Heather: What's something that you've learned from one of your students?
Joe: I think primarily the thing that I learn from students on a regular basis is open-mindedness. Not a lot of technical information I would say, I'm sure students have taught me technical things over the years but not that I can think of. The students are often coming from a very innocent place as far as working that they don't necessarily know what the rules are so they think out of the box in creative ways often. That's really informative for me because once you learn the rules of how to do things, it's easy to get trapped in that box and think that there is only one way of doings things. The students really come up with creative ideas as far as design or function of pieces or things that are way outside the norm as far as technique and that's really cool. Some of those things are very useful. One of the things about jewelry making and silversmithing is there is more than one way to get to an end result. Sometimes there's better or worse ways of doing things and sometimes there are just many things that are personal preference as far as ways people like working and that's important to remember also. When I teach I try to teach the most efficient and effective way that I'm aware of to the students but it's also important to be open minded as far as different input from them and different ways of doing things.
Heather: Why do you think people like to wear jewelry? And why do you think people love to make jewelry?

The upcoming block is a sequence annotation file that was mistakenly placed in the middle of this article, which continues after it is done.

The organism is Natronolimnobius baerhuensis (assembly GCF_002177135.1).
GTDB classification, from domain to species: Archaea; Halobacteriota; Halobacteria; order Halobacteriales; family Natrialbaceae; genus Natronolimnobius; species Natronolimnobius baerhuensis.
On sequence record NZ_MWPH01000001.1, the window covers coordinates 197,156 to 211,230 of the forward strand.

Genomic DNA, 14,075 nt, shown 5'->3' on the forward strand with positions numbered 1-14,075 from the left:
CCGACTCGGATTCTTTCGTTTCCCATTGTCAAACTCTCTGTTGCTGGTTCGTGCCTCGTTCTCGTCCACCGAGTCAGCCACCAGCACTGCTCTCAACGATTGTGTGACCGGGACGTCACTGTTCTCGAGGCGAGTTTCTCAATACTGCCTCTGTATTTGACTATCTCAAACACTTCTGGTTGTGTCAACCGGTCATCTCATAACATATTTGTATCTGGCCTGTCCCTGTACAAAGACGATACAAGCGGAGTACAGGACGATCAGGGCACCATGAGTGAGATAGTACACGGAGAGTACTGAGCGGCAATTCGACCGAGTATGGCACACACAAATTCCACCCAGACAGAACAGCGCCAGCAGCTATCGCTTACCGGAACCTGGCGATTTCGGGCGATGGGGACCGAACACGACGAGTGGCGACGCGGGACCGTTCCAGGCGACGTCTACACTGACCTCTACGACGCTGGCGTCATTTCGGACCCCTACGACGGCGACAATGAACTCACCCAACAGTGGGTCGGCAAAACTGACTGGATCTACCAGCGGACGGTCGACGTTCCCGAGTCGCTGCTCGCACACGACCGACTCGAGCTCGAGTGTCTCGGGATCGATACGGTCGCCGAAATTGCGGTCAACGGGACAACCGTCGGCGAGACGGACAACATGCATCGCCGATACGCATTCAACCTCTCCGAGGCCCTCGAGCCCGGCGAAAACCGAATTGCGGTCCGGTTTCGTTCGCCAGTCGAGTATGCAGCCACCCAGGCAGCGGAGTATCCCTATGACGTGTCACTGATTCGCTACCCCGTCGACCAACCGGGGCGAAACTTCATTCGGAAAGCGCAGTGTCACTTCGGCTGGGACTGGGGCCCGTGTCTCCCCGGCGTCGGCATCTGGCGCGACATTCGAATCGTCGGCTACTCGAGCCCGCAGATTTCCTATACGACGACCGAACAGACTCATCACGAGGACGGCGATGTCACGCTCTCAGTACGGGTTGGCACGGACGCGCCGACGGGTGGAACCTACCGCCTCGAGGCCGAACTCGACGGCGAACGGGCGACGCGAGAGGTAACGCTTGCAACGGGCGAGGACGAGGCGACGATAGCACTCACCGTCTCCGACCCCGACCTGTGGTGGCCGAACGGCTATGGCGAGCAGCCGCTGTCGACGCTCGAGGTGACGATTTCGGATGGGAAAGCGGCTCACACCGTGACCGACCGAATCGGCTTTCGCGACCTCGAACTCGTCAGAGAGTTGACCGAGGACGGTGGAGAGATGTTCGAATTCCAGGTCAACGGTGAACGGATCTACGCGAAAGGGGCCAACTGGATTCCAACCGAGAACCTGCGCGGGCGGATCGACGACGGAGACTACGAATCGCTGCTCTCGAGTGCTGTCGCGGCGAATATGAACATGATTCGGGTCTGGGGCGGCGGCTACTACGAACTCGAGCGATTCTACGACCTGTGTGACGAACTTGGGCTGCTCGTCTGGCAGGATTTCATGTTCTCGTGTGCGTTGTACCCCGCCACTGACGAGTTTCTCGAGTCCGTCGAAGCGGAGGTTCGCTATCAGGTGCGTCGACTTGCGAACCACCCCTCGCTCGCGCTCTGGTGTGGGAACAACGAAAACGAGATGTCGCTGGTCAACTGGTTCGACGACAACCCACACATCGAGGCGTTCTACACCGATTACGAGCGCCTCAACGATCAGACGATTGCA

Joe: There are a variety of answers to that. There are a lot of things jewelry can be. It can be a sign of prestige and wealth, it can be a display of our personal artistic preferences, and it can be personal adornment and decoration. As far as what I do, in the realm of more art jewelry, I think that the personal nature is really unique in the art world. If you think about sculpture or painting, these are things that we have in our home that are personal but not necessarily something we are wearing on our person. Jewelry is unique that it somehow reflects the wearer and has a relationship with the wearer that is different than is a piece in someone's home. That's really neat and that's the desire to decorate ourselves. It's something that's been for thousands of years. It's the desire to add to our own personal beauty as human beings. I think that's often many of the reasons people wear jewelry. Now why people make jewelry? It's such an interesting question and for me and it's important to look at "why do I make art, specifically jewelry?" Jewelry is neat because it's at a crossroads between science and art on some level. Similar to architecture in that there is a strong point or there can be a strong point of creative expression and beauty and creating a new thing in the world but there is also a strong craft part as well of making something. I see people in classes a lot that come from engineering and computer backgrounds; left brain people. I think jewelry is great for those people because the process is very architectural and scientific in some ways. Some people love to learn about the melting points and the hardness of stones and all the different technical information and there is a lot of that in jewelry making but there is also a lot of creative expression and design so it's neat in the sense that it has both of those things.